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Old 02-21-2012, 04:01 PM   #1
brian00
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basename command in linux


when I tried to identified a variable I got the following error:


MYSP=`basename $0`
basename: invalid option -- k
Try `basename --help' for more information.


what is the right syntax?

Thanks,
 
Old 02-21-2012, 04:04 PM   #2
anomie
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First let's see output from:
Code:
echo $0
(within the script you're running the basename(1) command in!)

Or at least run your script with set -x.
 
Old 02-21-2012, 04:14 PM   #3
brian00
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thanks, all I want to do is to define a variable within my korn shell script. so obviously (echo $MYSTUFF) won't work b/c I can't even define the variable.

Thoughts?

Thanks again
 
Old 02-21-2012, 04:16 PM   #4
jhwilliams
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Brian, you are suffering from a confusion of ideas. $0 is a positional parameter. If you are setting 0=something, you have a problem. Please do as anomie says. He's not asking you to echo $MYSP in which case you would be right, there'd be no point.

$0 must have something like -k ?
Code:
basename -k
basename: invalid option -- 'k'
Try `basename --help' for more information.
 
Old 02-21-2012, 04:16 PM   #5
anomie
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You're passing an argument to basename(1), and we need to be able to see what that argument is in order to be able to help. So, try this:

Code:
#!/bin/ksh

set -x

foo=$(basename $0)

exit 0
What output does it produce when you run it? That should show us what $0 is being populated with. My guess is your script file is strangely named.
 
Old 02-21-2012, 04:18 PM   #6
jhwilliams
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Quote:
Originally Posted by anomie View Post
What output does it produce when you run it? That should show us what $0 is being populated with. My guess is your script file is strangely named.
I had thought so too. But naming that script -k, at least in bash, doesn't produce that behavior.
 
Old 02-21-2012, 04:28 PM   #7
uhelp
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Code:
#!/bin/ksh

typeset var="$0"
typeset var2=`basename $0`
echo "$var"
echo "$var2"

Last edited by uhelp; 02-21-2012 at 04:31 PM.
 
Old 02-21-2012, 04:31 PM   #8
anomie
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Quote:
Originally Posted by jhwilliams
I had thought so too. But naming that script -k, at least in bash, doesn't produce that behavior.
I've tried a variety of fun names and haven't been able to break it in this fashion either.
  • '-kbar.ksh'
  • '-k bar.ksh'
  • ' -kbar.ksh'
  • '\-kbar.ksh'
  • 'bar.ksh -k'

Hopefully OP won't hold us in suspense. Curious to see what the cause is.
 
Old 02-21-2012, 04:33 PM   #9
jhwilliams
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Quote:
Originally Posted by anomie View Post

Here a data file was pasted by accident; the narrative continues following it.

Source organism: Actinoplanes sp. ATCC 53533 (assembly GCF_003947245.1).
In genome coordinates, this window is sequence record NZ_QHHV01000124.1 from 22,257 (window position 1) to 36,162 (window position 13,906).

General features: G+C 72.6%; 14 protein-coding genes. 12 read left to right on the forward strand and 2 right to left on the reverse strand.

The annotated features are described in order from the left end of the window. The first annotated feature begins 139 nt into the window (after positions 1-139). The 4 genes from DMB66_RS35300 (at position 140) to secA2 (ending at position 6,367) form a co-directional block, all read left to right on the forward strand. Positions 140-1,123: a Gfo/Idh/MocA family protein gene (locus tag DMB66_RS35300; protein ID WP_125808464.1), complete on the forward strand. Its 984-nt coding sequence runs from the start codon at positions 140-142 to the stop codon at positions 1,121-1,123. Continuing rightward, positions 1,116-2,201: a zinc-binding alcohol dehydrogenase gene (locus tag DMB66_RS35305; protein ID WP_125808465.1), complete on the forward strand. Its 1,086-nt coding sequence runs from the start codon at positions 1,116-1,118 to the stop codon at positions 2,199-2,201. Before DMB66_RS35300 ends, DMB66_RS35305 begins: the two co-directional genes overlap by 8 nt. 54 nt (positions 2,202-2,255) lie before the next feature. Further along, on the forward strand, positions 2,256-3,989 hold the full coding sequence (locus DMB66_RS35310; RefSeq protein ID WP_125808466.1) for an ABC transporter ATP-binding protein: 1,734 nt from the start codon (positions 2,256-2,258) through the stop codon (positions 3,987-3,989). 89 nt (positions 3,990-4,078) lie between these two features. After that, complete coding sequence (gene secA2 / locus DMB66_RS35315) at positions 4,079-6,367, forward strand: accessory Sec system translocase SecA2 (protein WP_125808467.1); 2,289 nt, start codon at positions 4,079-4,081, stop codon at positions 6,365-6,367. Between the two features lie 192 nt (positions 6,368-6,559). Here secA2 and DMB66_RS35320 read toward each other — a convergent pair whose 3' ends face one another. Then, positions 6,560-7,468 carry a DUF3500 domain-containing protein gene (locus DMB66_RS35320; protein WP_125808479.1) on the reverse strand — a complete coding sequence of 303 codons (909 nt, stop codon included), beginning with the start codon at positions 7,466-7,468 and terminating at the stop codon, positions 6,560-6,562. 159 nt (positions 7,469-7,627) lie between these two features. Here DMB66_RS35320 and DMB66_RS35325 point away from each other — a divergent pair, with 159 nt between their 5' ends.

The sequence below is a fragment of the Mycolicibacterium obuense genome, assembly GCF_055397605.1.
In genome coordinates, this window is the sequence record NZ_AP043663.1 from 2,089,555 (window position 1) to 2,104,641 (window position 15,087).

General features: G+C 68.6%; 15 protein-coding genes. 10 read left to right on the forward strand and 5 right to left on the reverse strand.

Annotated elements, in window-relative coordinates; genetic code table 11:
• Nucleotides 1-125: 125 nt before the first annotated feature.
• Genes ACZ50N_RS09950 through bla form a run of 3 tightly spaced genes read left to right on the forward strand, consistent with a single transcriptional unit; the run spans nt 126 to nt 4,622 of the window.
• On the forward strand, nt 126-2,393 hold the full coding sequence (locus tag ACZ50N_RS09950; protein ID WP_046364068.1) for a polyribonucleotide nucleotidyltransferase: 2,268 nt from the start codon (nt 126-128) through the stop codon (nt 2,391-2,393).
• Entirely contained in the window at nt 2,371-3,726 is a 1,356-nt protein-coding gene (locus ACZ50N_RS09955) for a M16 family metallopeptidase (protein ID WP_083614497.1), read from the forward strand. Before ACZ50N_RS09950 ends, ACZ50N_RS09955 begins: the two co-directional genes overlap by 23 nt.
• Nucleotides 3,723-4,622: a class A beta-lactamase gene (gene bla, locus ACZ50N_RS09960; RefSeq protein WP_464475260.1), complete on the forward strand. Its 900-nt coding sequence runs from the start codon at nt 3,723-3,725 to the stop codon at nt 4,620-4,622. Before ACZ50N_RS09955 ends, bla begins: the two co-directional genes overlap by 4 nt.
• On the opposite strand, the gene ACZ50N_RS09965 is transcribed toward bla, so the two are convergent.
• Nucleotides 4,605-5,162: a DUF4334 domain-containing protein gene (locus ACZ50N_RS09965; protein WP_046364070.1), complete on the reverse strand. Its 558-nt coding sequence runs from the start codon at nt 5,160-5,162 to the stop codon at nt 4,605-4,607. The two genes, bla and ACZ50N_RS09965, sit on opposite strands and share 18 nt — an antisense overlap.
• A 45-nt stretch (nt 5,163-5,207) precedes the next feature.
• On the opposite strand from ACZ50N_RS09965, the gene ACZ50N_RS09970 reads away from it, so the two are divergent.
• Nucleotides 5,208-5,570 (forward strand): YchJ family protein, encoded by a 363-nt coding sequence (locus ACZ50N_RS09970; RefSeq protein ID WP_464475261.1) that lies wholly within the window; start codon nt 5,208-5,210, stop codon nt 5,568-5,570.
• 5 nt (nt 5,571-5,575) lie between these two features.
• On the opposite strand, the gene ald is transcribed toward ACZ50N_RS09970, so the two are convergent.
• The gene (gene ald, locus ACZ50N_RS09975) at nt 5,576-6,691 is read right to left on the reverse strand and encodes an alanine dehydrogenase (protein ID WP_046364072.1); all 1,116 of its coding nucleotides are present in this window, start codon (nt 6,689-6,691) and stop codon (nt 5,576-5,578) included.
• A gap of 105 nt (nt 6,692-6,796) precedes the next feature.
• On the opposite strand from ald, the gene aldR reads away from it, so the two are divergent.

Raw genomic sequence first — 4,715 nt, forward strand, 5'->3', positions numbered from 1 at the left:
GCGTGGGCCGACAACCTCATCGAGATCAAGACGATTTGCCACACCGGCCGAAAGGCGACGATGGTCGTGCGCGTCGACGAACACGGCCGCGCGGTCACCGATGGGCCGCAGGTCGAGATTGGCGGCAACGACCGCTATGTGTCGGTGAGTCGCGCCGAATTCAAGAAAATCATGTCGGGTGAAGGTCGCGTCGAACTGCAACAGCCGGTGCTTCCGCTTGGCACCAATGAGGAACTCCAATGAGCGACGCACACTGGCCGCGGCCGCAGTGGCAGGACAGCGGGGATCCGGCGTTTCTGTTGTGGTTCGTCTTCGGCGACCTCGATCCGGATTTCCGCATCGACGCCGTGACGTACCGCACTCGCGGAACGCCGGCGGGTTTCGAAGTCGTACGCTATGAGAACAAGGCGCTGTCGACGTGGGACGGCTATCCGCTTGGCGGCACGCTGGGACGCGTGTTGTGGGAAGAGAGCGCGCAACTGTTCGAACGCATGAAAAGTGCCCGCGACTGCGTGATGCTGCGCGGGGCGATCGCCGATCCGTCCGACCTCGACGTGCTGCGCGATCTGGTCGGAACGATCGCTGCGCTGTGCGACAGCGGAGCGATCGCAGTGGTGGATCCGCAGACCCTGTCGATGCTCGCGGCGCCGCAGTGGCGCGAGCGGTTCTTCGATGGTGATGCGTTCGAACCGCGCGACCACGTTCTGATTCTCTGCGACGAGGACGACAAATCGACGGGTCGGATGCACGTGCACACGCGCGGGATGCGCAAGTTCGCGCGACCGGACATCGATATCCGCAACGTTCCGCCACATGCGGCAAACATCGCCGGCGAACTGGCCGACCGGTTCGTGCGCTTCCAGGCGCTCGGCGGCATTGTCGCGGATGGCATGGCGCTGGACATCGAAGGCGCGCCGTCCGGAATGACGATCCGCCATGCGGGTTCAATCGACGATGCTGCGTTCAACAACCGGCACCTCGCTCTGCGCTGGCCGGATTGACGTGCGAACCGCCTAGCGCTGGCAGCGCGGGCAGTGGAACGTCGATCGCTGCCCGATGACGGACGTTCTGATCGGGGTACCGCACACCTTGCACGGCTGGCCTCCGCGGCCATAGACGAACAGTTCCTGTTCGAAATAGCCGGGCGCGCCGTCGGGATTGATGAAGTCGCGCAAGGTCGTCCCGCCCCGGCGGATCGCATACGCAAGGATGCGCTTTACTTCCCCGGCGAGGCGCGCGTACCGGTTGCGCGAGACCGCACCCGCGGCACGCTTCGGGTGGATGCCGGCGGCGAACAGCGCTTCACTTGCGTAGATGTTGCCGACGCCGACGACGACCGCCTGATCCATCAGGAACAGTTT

Hopefully OP won't hold us in suspense. Curious to see what the cause is.
Haha, agreed.
 
Old 02-21-2012, 04:47 PM   #10
brian00
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thanks to both of your comment, greatly appricated.....below is what I did per your advise:

[linux]/foo=$(basename $0)
+ basename -ksh
basename: invalid option -- k
Try `basename --help' for more information.
+ foo=
[linux]/
[linux]/exit 0
+ exit 0
+ echo logout
logout
$






below is the exactly what I was trying to do:


#!/bin/ksh
usage()
{
print "Usage:
$0 [-u <User>] blah
.....
.....
.....
exit ${EXIT1};
}

MYSP=`basename $0`
 
Old 02-21-2012, 04:54 PM   #11
uhelp
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and what is the EXACT command line you are calling it?
 
Old 02-21-2012, 05:02 PM   #12
jhwilliams
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Aha!! I've found a way to reproduce the problem.

From the parent shell:
Code:
exec -a \-ksh ksh
Now in ksh:
Code:
basename $0
basename: invalid option -- 'k'
So, something is messed up with your ksh.

However, you can work around the issue the same way.

From your current ksh session, run:

Code:
exec -a ksh ksh
Alternately, you can change your basename call to:

Code:
basename -- $0

Last edited by jhwilliams; 02-21-2012 at 05:05 PM.
 
Old 02-21-2012, 07:19 PM   #13
chrism01
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Actually, what he's doing is just issuing
Code:
basename $0
from the cli prompt, eg
Code:
[myprompt]# echo $0
-bash
[myprompt]# basename $0
basename: invalid option -- 'b'
Try `basename --help' for more information.
The same is true for eg a ksh env.
 
Old 02-21-2012, 10:54 PM   #14
jhwilliams
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@chrism01: Yes, I guess you're right. In gnome-terminal, I see:

Code:
jameson@yellow:~$ echo $0
bash
However, in a real tty I do get the leading '-' char (-bash).

Last edited by jhwilliams; 02-21-2012 at 10:58 PM.
 
Old 02-21-2012, 11:17 PM   #15
catkin
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The logon process prefixes the name of the user's shell with "-" when it starts (execs) the shell on successful logon. Shells started in terminal emulators from the GUI desktop environment are not logon shells so simply have the name of the shell without the "-" prefix.

In bash, a robust way to do what brian00 was trying to do in the OP is
Code:
MYSP=${0#-}    # Remove any leading "-"
MYSP=$( basename "$MYSP" )
The basename command can be done using bash parameter expansion:
Code:
MYSP=$MYSP##*/
BTW, a common convention is to reserve uppercase names for environment variables and variables set by bash itself.
 
  


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